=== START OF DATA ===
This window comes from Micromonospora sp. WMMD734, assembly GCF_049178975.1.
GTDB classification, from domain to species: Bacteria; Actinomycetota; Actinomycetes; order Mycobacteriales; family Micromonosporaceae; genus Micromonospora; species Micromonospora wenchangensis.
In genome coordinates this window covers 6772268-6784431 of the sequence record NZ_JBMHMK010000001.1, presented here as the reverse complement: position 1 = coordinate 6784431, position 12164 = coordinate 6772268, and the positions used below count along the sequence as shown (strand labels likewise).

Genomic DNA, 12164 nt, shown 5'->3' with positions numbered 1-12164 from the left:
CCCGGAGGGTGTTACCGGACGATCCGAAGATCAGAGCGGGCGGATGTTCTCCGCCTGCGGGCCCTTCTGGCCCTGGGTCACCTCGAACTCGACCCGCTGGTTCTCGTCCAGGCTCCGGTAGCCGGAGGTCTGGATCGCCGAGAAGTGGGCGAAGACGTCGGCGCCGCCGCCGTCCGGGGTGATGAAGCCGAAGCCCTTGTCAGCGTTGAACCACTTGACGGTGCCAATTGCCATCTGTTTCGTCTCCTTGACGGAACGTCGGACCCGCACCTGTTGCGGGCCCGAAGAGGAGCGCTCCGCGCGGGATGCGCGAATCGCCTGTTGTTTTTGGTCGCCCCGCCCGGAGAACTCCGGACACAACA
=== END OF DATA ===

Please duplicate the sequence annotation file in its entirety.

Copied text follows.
This window comes from Micromonospora sp. WMMD734, assembly GCF_049178975.1.
GTDB classification, from domain to species: Bacteria; Actinomycetota; Actinomycetes; order Mycobacteriales; family Micromonosporaceae; genus Micromonospora; species Micromonospora wenchangensis.
In genome coordinates this window covers 6772268-6784431 of the sequence record NZ_JBMHMK010000001.1, presented here as the reverse complement: position 1 = coordinate 6784431, position 12164 = coordinate 6772268, and the positions used below count along the sequence as shown (strand labels likewise).

Genomic DNA, 12164 nt, shown 5'->3' with positions numbered 1-12164 from the left:
CCCGGAGGGTGTTACCGGACGATCCGAAGATCAGAGCGGGCGGATGTTCTCCGCCTGCGGGCCCTTCTGGCCCTGGGTCACCTCGAACTCGACCCGCTGGTTCTCGTCCAGGCTCCGGTAGCCGGAGGTCTGGATCGCCGAGAAGTGGGCGAAGACGTCGGCGCCGCCGCCGTCCGGGGTGATGAAGCCGAAGCCCTTGTCAGCGTTGAACCACTTGACGGTGCCAATTGCCATCTGTTTCGTCTCCTTGACGGAACGTCGGACCCGCACCTGTTGCGGGCCCGAAGAGGAGCGCTCCGCGCGGGATGCGCGAATCGCCTGTTGTTTTTGGTCGCCCCGCCCGGAGAACTCCGGACACAACA